With China and the U.S. competing to be the world’s superpower, it’s a propitious time to take a closer look at the contrasting ways the two countries are attempting to reform schools. Although the U.S. has only 98,000 public schools serving 50 million students, compared with China’s 600,000 schools serving 230 million students, both can learn from each other.
Schools in China are slowly trying to break away from their emphasis on memorization toward adopting strategies that stress creativity. Until now, schools believed that the former was the best way to score high on the gao kao. This exam has long been the key to acceptance to the best universities. But recognizing that the approach is counterproductive in the new global economy, China is attempting to change. However, much of the last year of high school is still spent reviewing for the exam, according to the New York Times (“The China Boom,” Nov. 7).
Moreover, elite universities have resisted granting admission to students whose high schools recommended them if they did not first make the cut on the gao kao. According to John Richard Schrock, director of biology education at the University of Kansas and an expert on Chinese schools, the public is also vehemently against making changes. In an e-mail to me from China, where he is presently advising educators, Schrock attributes the opposition to familiarity with the system that has been in place since 1949.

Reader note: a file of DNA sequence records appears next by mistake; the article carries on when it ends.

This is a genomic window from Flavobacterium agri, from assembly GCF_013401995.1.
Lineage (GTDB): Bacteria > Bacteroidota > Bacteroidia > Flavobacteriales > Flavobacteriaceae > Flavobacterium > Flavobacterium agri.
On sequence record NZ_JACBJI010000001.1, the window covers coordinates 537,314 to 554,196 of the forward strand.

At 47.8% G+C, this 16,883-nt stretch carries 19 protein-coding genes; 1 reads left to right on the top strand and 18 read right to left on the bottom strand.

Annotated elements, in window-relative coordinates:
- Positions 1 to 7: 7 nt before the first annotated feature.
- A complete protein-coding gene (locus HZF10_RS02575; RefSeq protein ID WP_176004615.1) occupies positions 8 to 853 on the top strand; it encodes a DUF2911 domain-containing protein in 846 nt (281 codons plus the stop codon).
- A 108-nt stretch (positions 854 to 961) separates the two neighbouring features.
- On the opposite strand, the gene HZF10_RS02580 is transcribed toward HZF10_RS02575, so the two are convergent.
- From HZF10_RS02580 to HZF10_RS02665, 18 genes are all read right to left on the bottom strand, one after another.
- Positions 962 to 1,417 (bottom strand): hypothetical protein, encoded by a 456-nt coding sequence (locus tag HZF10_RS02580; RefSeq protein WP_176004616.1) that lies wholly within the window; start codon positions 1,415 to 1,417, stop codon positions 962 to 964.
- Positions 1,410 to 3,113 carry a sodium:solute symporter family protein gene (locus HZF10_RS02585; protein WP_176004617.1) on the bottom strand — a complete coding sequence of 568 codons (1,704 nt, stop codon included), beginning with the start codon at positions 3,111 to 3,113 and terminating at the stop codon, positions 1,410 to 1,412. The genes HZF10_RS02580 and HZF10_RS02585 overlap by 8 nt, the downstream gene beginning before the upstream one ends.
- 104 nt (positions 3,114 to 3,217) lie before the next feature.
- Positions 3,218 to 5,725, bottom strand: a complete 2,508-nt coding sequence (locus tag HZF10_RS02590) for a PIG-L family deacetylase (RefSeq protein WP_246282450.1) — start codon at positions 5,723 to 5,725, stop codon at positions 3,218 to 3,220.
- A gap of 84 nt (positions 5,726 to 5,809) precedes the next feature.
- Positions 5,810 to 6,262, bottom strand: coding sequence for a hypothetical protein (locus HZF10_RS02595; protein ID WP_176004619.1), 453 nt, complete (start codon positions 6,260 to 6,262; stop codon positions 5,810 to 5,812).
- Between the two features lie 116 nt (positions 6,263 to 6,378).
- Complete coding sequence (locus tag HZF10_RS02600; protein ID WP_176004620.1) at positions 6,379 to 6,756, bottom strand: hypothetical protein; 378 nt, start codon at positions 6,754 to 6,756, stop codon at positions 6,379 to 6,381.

In the U.S., a different trend is underway. Convinced that high-stakes tests are the best way to measure educational quality and assure our economic hegemony, reformers are running roughshod over those who believe otherwise. By now, the details of the Race to the Top initiative are well known. Competition among states for funding in the midst of the deep recession practically guarantees that measures will be adopted to undermine creative instruction. Yet the harm done won’t become apparent for years. Test scores will undoubtedly rise, but at a steep price.
In an attempt to learn from each other, the Ministry of Education in China and the College Board in the U.S. have formed a partnership to exchange educators. About 325 guest teachers from China have volunteered to work for up to three years in the U.S., with their salaries subsidized by the Chinese government. Some 2,000 American school administrators have visited China at Beijing’s expense. One of the first things they have reported is the contrast in attitudes toward teachers. In neither country do teachers earn much money. But in China, teachers are accorded great respect because teaching is considered an honorable career.
Whether a healthy balance can be achieved between the two approaches to educating the young is unclear. Tradition is hard to overcome, even in the face of new realities. But it is ironic to note that just when the U.S. is engaged in increased testing, China is moving away from a strictly examination culture.
Correction: John Richard Schrock is at Emporia State University.
The opinions expressed in Walt Gardner’s Reality Check are strictly those of the author(s) and do not reflect the opinions or endorsement of Editorial Projects in Education, or any of its publications.